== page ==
Last October, the Centers for Disease Control and Prevention (CDC) awarded a multimillion-dollar grant to the Lupus Foundation of America (LFA) to help promote awareness of the autoimmune disease that affects an estimated five million people worldwide.
“Although we’ve moved the needle on awareness over the years, it still remains low,” Mary Crimmings, LFA’s vice president of marketing and communication, told Patient Daily. “And it remains low with the audience most at risk for the disease -- primarily women between the ages 18 and 35.”
Women in America are between six and 10 times more likely to contract lupus than men, and five percent of children born to a parent with lupus will develop the disease during their lifetime. Lupus can manifest at any point between infancy and old age but peaks during young adulthood.
As part of its grant to raise awareness, LFA is developing a national education campaign -- targeted both at health care providers and patients at risk for the disease or those who have already been diagnosed. Additionally, LFA wants to establish new resources for those living with the disease and build communication with existing health care providers to help diagnose patients more quickly.
“It takes an average of six years and four doctors before somebody gets an accurate diagnosis,” Crimmings said.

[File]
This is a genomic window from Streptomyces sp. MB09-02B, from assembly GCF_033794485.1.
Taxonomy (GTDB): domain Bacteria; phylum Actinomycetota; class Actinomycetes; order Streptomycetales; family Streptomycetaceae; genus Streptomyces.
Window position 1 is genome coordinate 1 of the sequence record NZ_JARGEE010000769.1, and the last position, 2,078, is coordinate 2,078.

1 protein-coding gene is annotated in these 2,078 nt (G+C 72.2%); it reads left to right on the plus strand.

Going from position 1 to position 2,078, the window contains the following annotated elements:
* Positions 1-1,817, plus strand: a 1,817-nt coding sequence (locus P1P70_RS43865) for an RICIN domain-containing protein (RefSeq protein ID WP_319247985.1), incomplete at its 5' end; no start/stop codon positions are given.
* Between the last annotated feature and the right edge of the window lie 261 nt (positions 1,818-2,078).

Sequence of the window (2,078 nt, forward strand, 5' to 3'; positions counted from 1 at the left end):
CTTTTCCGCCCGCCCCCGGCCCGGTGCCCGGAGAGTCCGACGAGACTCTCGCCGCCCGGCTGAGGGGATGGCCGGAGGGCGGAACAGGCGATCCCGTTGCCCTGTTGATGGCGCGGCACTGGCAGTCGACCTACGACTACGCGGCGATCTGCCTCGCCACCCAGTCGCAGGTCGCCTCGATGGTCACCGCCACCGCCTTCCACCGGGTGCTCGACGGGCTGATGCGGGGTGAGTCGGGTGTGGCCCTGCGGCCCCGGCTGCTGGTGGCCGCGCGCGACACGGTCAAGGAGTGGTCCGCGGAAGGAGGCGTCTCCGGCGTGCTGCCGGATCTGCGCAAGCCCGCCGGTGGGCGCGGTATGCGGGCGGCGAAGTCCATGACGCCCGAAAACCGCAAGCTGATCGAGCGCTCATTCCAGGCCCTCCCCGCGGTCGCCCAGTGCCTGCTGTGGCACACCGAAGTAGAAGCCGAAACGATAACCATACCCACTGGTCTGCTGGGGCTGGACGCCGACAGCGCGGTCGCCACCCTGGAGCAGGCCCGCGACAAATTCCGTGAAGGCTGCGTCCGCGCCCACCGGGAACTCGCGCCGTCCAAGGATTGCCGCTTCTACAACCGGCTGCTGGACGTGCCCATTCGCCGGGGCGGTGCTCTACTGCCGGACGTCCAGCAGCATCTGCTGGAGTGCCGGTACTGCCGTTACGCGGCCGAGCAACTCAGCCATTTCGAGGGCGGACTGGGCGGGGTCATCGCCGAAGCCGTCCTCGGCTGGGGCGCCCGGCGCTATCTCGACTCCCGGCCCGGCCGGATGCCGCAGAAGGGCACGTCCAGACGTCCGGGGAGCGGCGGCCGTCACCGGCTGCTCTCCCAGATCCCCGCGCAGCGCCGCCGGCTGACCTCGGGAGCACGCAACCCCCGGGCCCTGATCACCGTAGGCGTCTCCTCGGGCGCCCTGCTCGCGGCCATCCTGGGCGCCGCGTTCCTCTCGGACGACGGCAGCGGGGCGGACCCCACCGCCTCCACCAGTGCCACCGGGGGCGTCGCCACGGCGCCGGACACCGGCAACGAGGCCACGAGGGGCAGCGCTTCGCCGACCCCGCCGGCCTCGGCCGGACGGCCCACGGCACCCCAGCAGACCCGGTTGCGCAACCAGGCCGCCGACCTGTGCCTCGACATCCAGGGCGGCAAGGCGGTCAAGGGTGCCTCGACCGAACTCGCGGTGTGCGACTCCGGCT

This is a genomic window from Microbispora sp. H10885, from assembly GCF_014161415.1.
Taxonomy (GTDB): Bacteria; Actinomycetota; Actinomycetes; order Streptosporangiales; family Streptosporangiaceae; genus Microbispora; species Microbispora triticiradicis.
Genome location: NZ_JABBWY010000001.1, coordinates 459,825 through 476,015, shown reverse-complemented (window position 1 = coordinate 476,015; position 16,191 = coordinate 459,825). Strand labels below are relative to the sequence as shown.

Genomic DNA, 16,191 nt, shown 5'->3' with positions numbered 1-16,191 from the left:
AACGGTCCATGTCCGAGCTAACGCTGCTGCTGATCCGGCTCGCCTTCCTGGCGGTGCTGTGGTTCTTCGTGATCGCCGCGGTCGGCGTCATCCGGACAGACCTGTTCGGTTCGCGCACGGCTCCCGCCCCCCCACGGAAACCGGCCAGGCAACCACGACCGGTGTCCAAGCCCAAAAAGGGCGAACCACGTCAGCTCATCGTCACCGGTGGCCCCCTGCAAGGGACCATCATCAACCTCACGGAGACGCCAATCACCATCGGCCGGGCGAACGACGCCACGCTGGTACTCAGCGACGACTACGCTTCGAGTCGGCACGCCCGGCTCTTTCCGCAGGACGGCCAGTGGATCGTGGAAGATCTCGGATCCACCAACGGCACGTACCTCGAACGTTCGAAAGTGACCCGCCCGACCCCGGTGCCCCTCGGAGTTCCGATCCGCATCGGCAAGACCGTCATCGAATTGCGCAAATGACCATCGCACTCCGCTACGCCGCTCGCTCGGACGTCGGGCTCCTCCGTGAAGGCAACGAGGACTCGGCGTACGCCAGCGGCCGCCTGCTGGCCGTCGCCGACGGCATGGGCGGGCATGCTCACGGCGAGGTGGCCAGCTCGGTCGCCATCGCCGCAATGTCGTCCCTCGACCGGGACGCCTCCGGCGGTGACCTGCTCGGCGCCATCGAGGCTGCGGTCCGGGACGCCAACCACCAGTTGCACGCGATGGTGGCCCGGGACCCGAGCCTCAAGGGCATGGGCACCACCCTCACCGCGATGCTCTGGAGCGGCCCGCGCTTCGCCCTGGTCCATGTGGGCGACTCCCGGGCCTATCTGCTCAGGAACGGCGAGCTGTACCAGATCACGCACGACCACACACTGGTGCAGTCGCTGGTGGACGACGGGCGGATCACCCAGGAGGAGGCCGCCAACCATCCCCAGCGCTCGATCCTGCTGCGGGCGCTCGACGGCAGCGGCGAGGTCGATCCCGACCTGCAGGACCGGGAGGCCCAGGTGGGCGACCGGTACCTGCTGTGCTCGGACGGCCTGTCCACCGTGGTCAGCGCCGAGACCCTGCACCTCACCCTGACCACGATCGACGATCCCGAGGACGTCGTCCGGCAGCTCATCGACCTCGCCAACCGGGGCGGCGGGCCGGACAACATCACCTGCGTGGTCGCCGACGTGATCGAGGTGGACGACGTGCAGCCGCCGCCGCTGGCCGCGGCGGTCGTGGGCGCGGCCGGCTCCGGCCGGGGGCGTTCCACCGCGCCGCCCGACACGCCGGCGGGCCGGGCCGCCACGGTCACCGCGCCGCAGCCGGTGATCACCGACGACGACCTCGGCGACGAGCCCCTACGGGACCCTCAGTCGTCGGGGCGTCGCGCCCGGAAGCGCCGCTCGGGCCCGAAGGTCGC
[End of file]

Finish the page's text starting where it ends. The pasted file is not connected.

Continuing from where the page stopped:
LFA is in the process of fielding a survey of lupus patients, caregivers and diagnosing physicians in order to determine why it takes so long to find the correct diagnosis for lupus patients. Gathering information through this survey will inform programs the LFA intends to execute with its grant.
Moving forward, LFA plans to add a self-management component to its education programs to help patients suffering from lupus tend to their condition with greater independence.
The LFA's efforts to raise awareness are not limited to the grant awarded by the CDC. Each May is Lupus Awareness Month, during which time the LFA shares lupus facts on social media and encourages lupus patients to share their stories.
LFA also has a tool called Know Lupus, which is a game that teaches lupus-related facts. It is found at www.knowlupus.org.
“For somebody who is new to lupus, lupus.org has a wealth of information for individuals,” Crimmings said. “The most common questions that anybody asks are very easily available on our website.”